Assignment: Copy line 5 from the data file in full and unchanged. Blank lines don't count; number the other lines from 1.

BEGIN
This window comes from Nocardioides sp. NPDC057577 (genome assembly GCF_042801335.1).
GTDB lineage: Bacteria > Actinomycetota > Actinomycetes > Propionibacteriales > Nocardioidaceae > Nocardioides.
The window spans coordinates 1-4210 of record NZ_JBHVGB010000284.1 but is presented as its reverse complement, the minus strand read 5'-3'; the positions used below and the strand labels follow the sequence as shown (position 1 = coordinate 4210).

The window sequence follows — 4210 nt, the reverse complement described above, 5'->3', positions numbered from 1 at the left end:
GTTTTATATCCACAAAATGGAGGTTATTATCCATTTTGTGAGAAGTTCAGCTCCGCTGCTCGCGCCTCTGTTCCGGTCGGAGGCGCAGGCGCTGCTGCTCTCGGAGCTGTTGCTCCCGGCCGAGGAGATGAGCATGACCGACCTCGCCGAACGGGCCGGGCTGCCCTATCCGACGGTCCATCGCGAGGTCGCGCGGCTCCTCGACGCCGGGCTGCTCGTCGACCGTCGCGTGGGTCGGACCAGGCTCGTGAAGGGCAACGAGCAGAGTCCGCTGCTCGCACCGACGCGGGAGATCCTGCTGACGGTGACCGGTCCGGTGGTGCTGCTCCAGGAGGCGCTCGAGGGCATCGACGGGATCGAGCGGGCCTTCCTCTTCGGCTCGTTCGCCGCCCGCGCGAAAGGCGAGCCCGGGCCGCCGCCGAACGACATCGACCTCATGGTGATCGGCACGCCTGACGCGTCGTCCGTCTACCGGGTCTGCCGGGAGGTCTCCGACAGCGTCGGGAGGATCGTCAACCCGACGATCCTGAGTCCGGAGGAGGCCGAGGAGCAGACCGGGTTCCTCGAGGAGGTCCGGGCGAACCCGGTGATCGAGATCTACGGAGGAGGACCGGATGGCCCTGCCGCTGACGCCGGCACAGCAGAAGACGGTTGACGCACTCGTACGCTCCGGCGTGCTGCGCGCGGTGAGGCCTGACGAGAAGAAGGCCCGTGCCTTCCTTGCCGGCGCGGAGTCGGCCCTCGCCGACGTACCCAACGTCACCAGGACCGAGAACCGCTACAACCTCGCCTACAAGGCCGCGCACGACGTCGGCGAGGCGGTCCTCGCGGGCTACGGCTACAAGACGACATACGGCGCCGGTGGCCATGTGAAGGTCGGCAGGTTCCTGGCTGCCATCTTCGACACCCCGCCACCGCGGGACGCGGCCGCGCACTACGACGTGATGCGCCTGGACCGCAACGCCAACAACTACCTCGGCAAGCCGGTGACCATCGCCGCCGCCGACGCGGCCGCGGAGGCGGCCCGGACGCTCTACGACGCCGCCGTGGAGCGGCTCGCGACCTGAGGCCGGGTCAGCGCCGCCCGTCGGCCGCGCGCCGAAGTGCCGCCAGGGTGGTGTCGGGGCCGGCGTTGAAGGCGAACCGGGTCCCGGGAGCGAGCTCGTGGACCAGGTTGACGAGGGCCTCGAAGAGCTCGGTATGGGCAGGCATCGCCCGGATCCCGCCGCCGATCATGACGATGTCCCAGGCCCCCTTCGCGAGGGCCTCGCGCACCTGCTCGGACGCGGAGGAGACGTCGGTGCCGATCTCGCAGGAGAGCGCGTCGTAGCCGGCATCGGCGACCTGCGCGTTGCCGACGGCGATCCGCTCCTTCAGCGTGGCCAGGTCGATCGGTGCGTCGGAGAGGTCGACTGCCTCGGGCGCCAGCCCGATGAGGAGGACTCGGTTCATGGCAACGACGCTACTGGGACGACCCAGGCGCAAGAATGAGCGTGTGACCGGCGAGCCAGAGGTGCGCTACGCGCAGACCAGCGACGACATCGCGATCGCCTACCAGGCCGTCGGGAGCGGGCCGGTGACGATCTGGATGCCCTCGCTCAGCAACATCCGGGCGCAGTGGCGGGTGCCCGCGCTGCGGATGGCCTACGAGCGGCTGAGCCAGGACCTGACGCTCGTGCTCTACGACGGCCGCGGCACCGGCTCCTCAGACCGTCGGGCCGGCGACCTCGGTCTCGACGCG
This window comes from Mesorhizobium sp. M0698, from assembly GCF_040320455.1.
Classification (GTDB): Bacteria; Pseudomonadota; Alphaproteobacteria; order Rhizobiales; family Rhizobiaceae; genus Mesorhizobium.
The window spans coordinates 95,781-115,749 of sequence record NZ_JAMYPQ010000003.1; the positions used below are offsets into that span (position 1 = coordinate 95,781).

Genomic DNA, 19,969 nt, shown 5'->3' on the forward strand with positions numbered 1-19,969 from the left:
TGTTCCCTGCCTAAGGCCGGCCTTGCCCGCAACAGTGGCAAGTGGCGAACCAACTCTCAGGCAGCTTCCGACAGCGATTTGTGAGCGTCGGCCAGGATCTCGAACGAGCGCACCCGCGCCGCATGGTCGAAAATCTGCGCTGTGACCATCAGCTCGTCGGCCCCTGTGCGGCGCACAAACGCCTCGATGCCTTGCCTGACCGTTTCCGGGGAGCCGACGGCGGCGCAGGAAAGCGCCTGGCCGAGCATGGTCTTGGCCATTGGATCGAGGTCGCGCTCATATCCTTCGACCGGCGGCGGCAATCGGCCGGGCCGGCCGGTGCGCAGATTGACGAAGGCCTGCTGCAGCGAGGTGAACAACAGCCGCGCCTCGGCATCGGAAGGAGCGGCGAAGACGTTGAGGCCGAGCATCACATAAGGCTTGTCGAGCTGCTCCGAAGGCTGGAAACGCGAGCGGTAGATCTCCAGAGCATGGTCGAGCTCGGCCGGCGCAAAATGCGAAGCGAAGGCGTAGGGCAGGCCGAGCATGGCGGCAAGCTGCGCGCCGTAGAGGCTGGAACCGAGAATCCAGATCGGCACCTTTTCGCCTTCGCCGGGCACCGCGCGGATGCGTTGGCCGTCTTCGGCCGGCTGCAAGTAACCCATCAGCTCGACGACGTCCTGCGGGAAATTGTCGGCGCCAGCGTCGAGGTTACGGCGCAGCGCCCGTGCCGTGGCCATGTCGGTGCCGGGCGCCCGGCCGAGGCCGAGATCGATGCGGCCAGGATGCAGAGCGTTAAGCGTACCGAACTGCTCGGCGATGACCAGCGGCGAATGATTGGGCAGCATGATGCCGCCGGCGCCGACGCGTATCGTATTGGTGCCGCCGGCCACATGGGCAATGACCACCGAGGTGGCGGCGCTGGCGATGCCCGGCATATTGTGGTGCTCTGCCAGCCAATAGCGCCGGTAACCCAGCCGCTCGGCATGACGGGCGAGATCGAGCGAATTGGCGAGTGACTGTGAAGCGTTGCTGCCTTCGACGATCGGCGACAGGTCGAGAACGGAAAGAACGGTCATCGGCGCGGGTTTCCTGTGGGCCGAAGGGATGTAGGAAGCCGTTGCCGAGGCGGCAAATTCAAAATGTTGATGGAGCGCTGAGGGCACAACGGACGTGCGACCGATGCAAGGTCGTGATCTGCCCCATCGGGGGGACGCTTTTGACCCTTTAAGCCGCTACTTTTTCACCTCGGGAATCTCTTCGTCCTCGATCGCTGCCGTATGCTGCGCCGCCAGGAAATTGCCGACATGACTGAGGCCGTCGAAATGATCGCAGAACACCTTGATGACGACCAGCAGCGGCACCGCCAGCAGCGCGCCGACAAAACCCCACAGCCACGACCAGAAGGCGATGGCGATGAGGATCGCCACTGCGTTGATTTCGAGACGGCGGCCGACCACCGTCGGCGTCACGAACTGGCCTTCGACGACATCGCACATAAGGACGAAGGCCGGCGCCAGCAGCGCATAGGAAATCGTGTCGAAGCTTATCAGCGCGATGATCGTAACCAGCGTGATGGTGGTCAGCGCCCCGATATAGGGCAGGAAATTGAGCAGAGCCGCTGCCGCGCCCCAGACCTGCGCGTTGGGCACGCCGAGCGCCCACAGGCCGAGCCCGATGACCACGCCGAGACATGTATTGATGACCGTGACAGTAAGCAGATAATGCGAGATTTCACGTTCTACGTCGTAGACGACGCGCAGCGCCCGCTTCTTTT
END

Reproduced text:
GTTTTATATCCACAAAATGGAGGTTATTATCCATTTTGTGAGAAGTTCAGCTCCGCTGCTCGCGCCTCTGTTCCGGTCGGAGGCGCAGGCGCTGCTGCTCTCGGAGCTGTTGCTCCCGGCCGAGGAGATGAGCATGACCGACCTCGCCGAACGGGCCGGGCTGCCCTATCCGACGGTCCATCGCGAGGTCGCGCGGCTCCTCGACGCCGGGCTGCTCGTCGACCGTCGCGTGGGTCGGACCAGGCTCGTGAAGGGCAACGAGCAGAGTCCGCTGCTCGCACCGACGCGGGAGATCCTGCTGACGGTGACCGGTCCGGTGGTGCTGCTCCAGGAGGCGCTCGAGGGCATCGACGGGATCGAGCGGGCCTTCCTCTTCGGCTCGTTCGCCGCCCGCGCGAAAGGCGAGCCCGGGCCGCCGCCGAACGACATCGACCTCATGGTGATCGGCACGCCTGACGCGTCGTCCGTCTACCGGGTCTGCCGGGAGGTCTCCGACAGCGTCGGGAGGATCGTCAACCCGACGATCCTGAGTCCGGAGGAGGCCGAGGAGCAGACCGGGTTCCTCGAGGAGGTCCGGGCGAACCCGGTGATCGAGATCTACGGAGGAGGACCGGATGGCCCTGCCGCTGACGCCGGCACAGCAGAAGACGGTTGACGCACTCGTACGCTCCGGCGTGCTGCGCGCGGTGAGGCCTGACGAGAAGAAGGCCCGTGCCTTCCTTGCCGGCGCGGAGTCGGCCCTCGCCGACGTACCCAACGTCACCAGGACCGAGAACCGCTACAACCTCGCCTACAAGGCCGCGCACGACGTCGGCGAGGCGGTCCTCGCGGGCTACGGCTACAAGACGACATACGGCGCCGGTGGCCATGTGAAGGTCGGCAGGTTCCTGGCTGCCATCTTCGACACCCCGCCACCGCGGGACGCGGCCGCGCACTACGACGTGATGCGCCTGGACCGCAACGCCAACAACTACCTCGGCAAGCCGGTGACCATCGCCGCCGCCGACGCGGCCGCGGAGGCGGCCCGGACGCTCTACGACGCCGCCGTGGAGCGGCTCGCGACCTGAGGCCGGGTCAGCGCCGCCCGTCGGCCGCGCGCCGAAGTGCCGCCAGGGTGGTGTCGGGGCCGGCGTTGAAGGCGAACCGGGTCCCGGGAGCGAGCTCGTGGACCAGGTTGACGAGGGCCTCGAAGAGCTCGGTATGGGCAGGCATCGCCCGGATCCCGCCGCCGATCATGACGATGTCCCAGGCCCCCTTCGCGAGGGCCTCGCGCACCTGCTCGGACGCGGAGGAGACGTCGGTGCCGATCTCGCAGGAGAGCGCGTCGTAGCCGGCATCGGCGACCTGCGCGTTGCCGACGGCGATCCGCTCCTTCAGCGTGGCCAGGTCGATCGGTGCGTCGGAGAGGTCGACTGCCTCGGGCGCCAGCCCGATGAGGAGGACTCGGTTCATGGCAACGACGCTACTGGGACGACCCAGGCGCAAGAATGAGCGTGTGACCGGCGAGCCAGAGGTGCGCTACGCGCAGACCAGCGACGACATCGCGATCGCCTACCAGGCCGTCGGGAGCGGGCCGGTGACGATCTGGATGCCCTCGCTCAGCAACATCCGGGCGCAGTGGCGGGTGCCCGCGCTGCGGATGGCCTACGAGCGGCTGAGCCAGGACCTGACGCTCGTGCTCTACGACGGCCGCGGCACCGGCTCCTCAGACCGTCGGGCCGGCGACCTCGGTCTCGACGCG